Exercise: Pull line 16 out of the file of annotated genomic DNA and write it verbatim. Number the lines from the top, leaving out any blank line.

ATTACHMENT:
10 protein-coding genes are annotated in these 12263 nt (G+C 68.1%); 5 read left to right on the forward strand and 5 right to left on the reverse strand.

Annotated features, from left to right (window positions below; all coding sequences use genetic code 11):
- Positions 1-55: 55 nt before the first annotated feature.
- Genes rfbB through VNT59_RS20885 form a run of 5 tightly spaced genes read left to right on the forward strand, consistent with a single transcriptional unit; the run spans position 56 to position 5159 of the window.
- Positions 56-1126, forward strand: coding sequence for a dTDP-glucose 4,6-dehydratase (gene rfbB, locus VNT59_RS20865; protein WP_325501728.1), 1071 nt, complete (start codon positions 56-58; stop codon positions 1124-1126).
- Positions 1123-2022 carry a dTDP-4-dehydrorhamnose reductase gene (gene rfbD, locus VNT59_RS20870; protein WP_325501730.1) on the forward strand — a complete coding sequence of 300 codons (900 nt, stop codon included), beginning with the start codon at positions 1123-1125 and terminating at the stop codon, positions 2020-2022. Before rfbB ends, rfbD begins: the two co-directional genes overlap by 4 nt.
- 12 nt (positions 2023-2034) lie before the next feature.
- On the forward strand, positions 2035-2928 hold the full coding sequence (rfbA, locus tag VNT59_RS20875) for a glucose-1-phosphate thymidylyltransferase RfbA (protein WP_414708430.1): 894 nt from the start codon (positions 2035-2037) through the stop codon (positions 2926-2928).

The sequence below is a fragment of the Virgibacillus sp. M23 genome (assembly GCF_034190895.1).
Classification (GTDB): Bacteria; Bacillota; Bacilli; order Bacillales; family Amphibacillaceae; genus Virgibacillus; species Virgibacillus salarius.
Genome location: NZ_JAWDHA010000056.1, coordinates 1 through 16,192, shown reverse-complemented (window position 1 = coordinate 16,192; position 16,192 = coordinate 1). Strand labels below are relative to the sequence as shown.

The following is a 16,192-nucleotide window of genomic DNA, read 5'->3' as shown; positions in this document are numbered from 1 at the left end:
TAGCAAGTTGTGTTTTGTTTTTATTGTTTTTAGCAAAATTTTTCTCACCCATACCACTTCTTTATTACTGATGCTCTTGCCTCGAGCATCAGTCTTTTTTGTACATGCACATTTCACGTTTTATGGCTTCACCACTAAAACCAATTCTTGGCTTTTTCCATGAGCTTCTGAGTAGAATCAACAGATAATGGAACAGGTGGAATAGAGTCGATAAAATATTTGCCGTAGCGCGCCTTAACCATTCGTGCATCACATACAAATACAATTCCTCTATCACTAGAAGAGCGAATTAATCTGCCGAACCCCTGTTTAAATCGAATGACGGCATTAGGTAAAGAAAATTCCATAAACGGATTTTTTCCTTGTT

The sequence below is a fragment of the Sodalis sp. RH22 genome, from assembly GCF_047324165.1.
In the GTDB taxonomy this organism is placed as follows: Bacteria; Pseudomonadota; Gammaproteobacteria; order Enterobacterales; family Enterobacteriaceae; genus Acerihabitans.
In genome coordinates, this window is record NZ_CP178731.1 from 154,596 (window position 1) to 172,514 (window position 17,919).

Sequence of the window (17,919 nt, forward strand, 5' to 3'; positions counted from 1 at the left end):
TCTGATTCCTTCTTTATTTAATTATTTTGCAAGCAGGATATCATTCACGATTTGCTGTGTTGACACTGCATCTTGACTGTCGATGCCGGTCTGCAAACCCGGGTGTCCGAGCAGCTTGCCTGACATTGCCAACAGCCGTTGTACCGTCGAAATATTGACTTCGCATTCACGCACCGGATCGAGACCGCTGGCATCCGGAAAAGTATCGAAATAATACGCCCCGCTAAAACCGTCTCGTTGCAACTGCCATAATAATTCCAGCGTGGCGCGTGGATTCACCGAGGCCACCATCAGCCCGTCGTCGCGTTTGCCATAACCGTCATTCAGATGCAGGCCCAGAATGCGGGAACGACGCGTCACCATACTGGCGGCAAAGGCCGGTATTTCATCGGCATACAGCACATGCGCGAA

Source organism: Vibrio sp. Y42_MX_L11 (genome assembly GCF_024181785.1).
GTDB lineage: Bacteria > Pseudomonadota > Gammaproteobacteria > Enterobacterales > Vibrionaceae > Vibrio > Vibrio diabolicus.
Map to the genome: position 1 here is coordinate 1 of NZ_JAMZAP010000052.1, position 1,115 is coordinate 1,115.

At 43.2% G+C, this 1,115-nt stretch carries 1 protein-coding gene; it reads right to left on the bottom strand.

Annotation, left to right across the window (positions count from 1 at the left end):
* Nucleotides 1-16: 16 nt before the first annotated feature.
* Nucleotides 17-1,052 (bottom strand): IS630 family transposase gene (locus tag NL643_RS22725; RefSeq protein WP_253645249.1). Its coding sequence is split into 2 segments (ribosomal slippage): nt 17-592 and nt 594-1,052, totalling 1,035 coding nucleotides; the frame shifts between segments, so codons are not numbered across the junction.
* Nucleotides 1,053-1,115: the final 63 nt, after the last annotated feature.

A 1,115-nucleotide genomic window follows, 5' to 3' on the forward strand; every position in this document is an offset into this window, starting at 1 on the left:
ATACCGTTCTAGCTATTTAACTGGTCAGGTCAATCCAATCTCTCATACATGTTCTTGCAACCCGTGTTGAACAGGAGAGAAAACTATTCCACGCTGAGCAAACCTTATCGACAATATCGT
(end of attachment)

In genome coordinates, this window is record NZ_CP178731.1 from 154,596 (window position 1) to 172,514 (window position 17,919).